The game plan for getting one of the best iPhones is usually a simple one: wait for Apple's fall release, and then get the new iPhone that best fits your needs.
That's still a great strategy, but this year, you're in for a longer wait than usual with the new iPhone 12 models. In recent years, Apple has unveiled its latest iPhones during the first couple weeks of September. But that's not going to happen in 2020, after Apple said it's not going to ship any new iPhones in September, likely because of production delays caused by the coronavirus pandemic. That means it'll be October before you see a new iPhone.
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Fortunately, if you need a new iPhone now, you have plenty of options to choose from in Apple's current lineup, which include some of the best phones overall. And with the arrival of iOS 14 this fall, even current iPhones can expect new features and capabilities.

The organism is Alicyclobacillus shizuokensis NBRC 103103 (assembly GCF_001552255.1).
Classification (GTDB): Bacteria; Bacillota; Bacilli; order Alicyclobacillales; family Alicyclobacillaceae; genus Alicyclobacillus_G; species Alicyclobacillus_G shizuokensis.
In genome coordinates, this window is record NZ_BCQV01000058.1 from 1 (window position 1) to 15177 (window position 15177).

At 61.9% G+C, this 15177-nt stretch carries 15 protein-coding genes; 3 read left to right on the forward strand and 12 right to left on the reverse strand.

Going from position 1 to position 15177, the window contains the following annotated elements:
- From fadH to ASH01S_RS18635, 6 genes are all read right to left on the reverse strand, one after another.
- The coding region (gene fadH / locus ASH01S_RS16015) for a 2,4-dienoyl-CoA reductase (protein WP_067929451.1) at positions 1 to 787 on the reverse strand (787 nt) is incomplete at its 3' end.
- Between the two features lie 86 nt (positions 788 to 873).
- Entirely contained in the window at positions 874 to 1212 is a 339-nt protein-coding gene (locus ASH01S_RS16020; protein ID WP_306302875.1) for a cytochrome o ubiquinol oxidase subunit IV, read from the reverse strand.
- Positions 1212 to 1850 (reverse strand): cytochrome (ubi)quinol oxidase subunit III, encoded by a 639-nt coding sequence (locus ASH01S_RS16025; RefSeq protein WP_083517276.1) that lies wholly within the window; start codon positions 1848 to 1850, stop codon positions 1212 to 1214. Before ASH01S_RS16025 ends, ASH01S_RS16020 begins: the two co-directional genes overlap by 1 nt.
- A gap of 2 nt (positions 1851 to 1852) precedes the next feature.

Here are our recommendations and rankings for the best iPhones available right at this moment.
What are the best iPhones?
Based on our testing, the iPhone 11 is the best iPhone for most people, given its powerful processor and the fact that its cameras support the same photo features as the pricer iPhone 11 Pro models even though the iPhone 11 gets by with just two rear cameras. If you're less constrained by budget, the iPhone 11 Pro Max is the iPhone to get, thanks to its bright, expansive OLED screen and long battery life.
For people who balk at high phone prices, the iPhone SE will be ideal. At $399, it's the cheapest iPhone available, and it's a compact phone for people who don't care for 6-inch-plus screens. Apple’s $999 iPhone 11 Pro is another option for people who like compact phones, while people who like bigger screens but hate big prices can turn to the $599 iPhone XR.